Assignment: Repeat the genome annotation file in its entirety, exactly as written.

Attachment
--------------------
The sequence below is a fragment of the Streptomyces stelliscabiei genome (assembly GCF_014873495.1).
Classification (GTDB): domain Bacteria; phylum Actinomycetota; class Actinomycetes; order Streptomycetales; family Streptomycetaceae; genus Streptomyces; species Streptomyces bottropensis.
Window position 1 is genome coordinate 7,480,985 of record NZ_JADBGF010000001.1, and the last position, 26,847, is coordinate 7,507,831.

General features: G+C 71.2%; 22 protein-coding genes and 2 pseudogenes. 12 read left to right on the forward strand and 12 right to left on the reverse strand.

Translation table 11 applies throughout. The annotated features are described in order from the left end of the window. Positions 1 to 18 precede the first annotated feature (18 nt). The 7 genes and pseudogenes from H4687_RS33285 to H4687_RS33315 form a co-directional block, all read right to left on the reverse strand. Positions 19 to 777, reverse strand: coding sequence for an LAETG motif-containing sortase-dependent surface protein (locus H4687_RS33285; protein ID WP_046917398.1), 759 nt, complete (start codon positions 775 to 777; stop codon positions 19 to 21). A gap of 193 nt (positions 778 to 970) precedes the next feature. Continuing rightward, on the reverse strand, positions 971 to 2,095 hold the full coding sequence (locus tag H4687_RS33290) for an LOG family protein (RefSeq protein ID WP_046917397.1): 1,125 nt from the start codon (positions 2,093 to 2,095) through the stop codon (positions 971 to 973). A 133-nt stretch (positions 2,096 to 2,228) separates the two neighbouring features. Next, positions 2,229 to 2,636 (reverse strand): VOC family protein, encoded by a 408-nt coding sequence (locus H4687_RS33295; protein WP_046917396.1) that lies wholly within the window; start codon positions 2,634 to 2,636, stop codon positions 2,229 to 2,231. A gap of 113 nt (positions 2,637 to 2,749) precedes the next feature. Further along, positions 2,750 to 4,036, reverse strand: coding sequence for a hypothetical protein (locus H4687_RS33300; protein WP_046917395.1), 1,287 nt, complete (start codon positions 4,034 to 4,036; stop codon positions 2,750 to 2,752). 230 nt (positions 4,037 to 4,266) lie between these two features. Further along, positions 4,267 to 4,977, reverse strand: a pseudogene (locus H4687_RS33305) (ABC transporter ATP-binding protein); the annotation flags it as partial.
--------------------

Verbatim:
The sequence below is a fragment of the Streptomyces stelliscabiei genome (assembly GCF_014873495.1).
Classification (GTDB): domain Bacteria; phylum Actinomycetota; class Actinomycetes; order Streptomycetales; family Streptomycetaceae; genus Streptomyces; species Streptomyces bottropensis.
Window position 1 is genome coordinate 7,480,985 of record NZ_JADBGF010000001.1, and the last position, 26,847, is coordinate 7,507,831.

General features: G+C 71.2%; 22 protein-coding genes and 2 pseudogenes. 12 read left to right on the forward strand and 12 right to left on the reverse strand.

Translation table 11 applies throughout. The annotated features are described in order from the left end of the window. Positions 1 to 18 precede the first annotated feature (18 nt). The 7 genes and pseudogenes from H4687_RS33285 to H4687_RS33315 form a co-directional block, all read right to left on the reverse strand. Positions 19 to 777, reverse strand: coding sequence for an LAETG motif-containing sortase-dependent surface protein (locus H4687_RS33285; protein ID WP_046917398.1), 759 nt, complete (start codon positions 775 to 777; stop codon positions 19 to 21). A gap of 193 nt (positions 778 to 970) precedes the next feature. Continuing rightward, on the reverse strand, positions 971 to 2,095 hold the full coding sequence (locus tag H4687_RS33290) for an LOG family protein (RefSeq protein ID WP_046917397.1): 1,125 nt from the start codon (positions 2,093 to 2,095) through the stop codon (positions 971 to 973). A 133-nt stretch (positions 2,096 to 2,228) separates the two neighbouring features. Next, positions 2,229 to 2,636 (reverse strand): VOC family protein, encoded by a 408-nt coding sequence (locus H4687_RS33295; protein WP_046917396.1) that lies wholly within the window; start codon positions 2,634 to 2,636, stop codon positions 2,229 to 2,231. A gap of 113 nt (positions 2,637 to 2,749) precedes the next feature. Further along, positions 2,750 to 4,036, reverse strand: coding sequence for a hypothetical protein (locus H4687_RS33300; protein WP_046917395.1), 1,287 nt, complete (start codon positions 4,034 to 4,036; stop codon positions 2,750 to 2,752). 230 nt (positions 4,037 to 4,266) lie between these two features. Further along, positions 4,267 to 4,977, reverse strand: a pseudogene (locus H4687_RS33305) (ABC transporter ATP-binding protein); the annotation flags it as partial.